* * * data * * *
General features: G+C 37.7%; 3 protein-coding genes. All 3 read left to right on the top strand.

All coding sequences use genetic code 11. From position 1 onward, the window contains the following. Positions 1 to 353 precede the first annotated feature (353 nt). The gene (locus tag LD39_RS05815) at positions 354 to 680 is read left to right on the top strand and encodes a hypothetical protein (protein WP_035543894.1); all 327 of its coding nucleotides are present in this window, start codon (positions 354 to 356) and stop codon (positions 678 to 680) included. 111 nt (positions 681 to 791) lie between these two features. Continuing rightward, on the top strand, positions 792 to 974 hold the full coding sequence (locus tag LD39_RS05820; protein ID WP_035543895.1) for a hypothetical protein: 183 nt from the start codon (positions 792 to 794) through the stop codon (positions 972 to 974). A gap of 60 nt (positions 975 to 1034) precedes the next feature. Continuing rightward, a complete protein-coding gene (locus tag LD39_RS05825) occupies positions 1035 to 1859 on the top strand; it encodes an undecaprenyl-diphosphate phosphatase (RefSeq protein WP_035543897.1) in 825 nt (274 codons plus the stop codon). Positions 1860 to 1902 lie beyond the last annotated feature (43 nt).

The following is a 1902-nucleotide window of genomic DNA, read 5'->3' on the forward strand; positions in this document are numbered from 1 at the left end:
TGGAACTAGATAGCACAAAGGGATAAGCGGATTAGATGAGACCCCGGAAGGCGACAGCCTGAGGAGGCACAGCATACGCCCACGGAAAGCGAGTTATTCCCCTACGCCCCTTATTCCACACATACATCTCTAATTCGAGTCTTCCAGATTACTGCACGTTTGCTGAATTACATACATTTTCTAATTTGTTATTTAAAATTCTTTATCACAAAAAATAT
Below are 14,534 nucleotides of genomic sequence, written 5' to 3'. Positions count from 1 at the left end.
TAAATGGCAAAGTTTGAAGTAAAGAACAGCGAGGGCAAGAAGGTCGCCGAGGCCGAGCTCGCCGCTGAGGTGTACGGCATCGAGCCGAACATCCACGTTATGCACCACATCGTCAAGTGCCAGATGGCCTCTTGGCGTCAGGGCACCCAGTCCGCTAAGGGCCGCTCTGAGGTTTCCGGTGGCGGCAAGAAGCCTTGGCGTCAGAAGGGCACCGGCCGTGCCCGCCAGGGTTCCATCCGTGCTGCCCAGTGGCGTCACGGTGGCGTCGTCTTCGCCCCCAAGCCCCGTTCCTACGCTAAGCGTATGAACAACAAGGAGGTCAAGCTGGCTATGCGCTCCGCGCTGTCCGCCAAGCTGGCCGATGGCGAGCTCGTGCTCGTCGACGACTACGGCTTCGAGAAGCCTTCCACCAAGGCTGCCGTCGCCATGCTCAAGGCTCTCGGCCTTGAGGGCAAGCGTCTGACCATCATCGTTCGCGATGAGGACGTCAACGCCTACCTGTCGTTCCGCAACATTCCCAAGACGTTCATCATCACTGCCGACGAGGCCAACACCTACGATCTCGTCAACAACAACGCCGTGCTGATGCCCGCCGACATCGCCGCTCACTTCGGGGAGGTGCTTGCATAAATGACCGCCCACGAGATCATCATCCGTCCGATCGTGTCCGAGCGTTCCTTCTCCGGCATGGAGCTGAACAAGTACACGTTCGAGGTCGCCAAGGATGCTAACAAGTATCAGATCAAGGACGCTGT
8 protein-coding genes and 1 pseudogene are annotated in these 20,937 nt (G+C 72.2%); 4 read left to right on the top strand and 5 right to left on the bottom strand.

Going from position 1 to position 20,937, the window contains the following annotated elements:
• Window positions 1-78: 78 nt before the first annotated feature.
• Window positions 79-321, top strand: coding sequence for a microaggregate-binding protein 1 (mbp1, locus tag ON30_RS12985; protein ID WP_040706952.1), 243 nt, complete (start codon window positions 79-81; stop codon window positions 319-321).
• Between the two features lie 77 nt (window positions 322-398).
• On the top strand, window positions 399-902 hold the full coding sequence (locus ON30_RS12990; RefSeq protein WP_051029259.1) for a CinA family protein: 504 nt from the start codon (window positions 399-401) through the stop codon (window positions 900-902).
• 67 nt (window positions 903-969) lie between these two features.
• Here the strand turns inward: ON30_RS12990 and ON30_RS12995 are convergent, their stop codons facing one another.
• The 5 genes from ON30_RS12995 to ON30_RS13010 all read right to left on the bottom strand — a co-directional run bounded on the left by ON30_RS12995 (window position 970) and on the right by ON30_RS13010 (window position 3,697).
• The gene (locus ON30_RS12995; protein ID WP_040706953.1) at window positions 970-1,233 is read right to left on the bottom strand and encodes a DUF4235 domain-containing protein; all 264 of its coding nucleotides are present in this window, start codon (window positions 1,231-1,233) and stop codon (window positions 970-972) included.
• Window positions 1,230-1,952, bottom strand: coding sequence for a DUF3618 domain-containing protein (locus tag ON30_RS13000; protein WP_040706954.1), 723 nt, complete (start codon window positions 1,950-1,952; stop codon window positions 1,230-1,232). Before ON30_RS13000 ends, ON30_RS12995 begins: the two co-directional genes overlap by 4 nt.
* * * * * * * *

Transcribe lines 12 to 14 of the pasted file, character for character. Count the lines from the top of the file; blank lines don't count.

• On the top strand, window positions 399-902 hold the full coding sequence (locus ON30_RS12990; RefSeq protein WP_051029259.1) for a CinA family protein: 504 nt from the start codon (window positions 399-401) through the stop codon (window positions 900-902).
• 67 nt (window positions 903-969) lie between these two features.
• Here the strand turns inward: ON30_RS12990 and ON30_RS12995 are convergent, their stop codons facing one another.